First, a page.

At Heritage, when we first meet with prospective clients we often start by asking them what their financial goals are. Most people have a ready answer for this question, and their goals often include a comfortable lifestyle, providing for their family, and an eventual retirement in which travel, leisure, charity, and legacy are prominent.
Then we ask a second question, which is far more difficult: “How do you plan to get there?” We find that, while most families have clear financial goals, they tend to lack a clear plan for achieving those goals. And, we often find that there is an even more basic problem lurking beneath the surface, and that is a lack of organization. If you have no plan you will probably not achieve your financial goals, but if you are not organized, you cannot even begin to plan.
Being disorganized is certainly understandable. The world is becoming more complex all the time, and the economic aspect of our lives is no exception. It is easy for a layperson to feel overwhelmed when faced with financial complexity and clutter, and many people simply give up and say “I don’t even know where to begin.” Fortunately, there is a logical place to begin: Consolidation.
The first step to organizing your finances is consolidating your assets. If you are age 50 or older, chances are that you have changed jobs more than once, perhaps moved from one city to another, and worked with more than one financial advisor. As your life and career progress, you tend to leave a trail of financial disorder in your wake.With each new job, city, and advisor comes one or more new investment accounts to keep track of, and this can eventually become overwhelming if your accounts are not consolidated along the way. If your money is scattered among multiple institutions and investment strategies, it is difficult to get a clear picture of what assets you have and what fees you are paying, and nearly impossible to formulate a coherent plan. So, the first step is to get all or as much as possible of your assets consolidated under one roof.
Consolidating your investment accounts is a good start, but financial organization also means coordinating your investments with other aspects of your finances, and this usually begins with tax strategy. Your investment portfolio should be structured and implemented with the details of your taxes in mind, including your marginal tax rate, your exposure to capital gains or losses, your ability to contribute to tax-deferred or tax-free accounts, and your current and future need for cash flow from your investments. A consolidated investment strategy will simplify your finances, and coordination with your tax situation will allow you to keep more of what those investments earn.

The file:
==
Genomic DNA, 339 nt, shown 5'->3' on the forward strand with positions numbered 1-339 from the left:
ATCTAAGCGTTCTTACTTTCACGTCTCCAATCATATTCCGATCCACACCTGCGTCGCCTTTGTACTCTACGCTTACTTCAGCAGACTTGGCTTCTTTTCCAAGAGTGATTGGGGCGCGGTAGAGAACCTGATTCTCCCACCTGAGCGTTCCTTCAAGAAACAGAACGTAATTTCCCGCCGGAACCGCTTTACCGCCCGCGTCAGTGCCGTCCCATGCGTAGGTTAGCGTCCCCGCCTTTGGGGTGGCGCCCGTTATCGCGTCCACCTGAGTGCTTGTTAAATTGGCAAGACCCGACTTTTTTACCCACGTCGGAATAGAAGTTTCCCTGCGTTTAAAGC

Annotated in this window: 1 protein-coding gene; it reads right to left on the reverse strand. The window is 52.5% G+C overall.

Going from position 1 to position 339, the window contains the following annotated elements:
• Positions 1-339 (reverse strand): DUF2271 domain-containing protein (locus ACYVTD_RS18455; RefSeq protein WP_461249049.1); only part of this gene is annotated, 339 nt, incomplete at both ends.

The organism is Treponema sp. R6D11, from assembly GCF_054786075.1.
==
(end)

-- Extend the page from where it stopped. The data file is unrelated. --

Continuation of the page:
Your investments also need to be coordinated with your estate plan. This involves important but often overlooked details such as the correct titling of investment accounts, the proper location of assets, and making sure that beneficiary designations are up-to-date. If your assets are scattered in many different places this is quite difficult to manage, but a consolidated and coordinated process will ensure a smooth transition of your legacy after you are gone.
Organizing your assets and creating a comprehensive plan are essential, but simply establishing a plan is not enough. Unless you have a well-defined process for the implementation of your plan, the devilish details of wealth management can quickly conspire to move you from a blissful state of order back into disarray and disorganization. Market volatility, changes to the tax code, changes to your goals, and all of the unplanned random events of life will once again throw your financial life into a state of chaos if your plan is not managed on an ongoing basis.
This is where a talented professional advisor can be of the most value. The day-to-day drudgery of properly managing wealth requires constant focus and rigorous discipline, and most individuals lack the time and inclination to do it well. A good advisor will liberate you from the monotonous details and help you to stay organized once your plan is in place.
Being disorganized is a very common and persistent condition, and it makes most of us feel uncomfortable. But disorganization is a condition that must be treated because getting organized solves problems. If you can get your finances in order and keep them that way, you will better understand your current financial position, you will feel much more comfortable with your plan, and you will have a greater sense of confidence that your future financial goals are attainable.
The good news is, financial decluttering is not a Herculean task; the only difficult part is getting started. If you hire a competent advisor, he or she can quickly get you moving in the right direction, consolidate your assets, coordinate your investments, implement a comprehensive plan, and make your life easier and less stressful. Yogi Berra said, “If you don’t know where you are going, you might wind up someplace else.” You and your advisor can get your financial life organized now, clearly define where you are going and, most important, plan how to get there.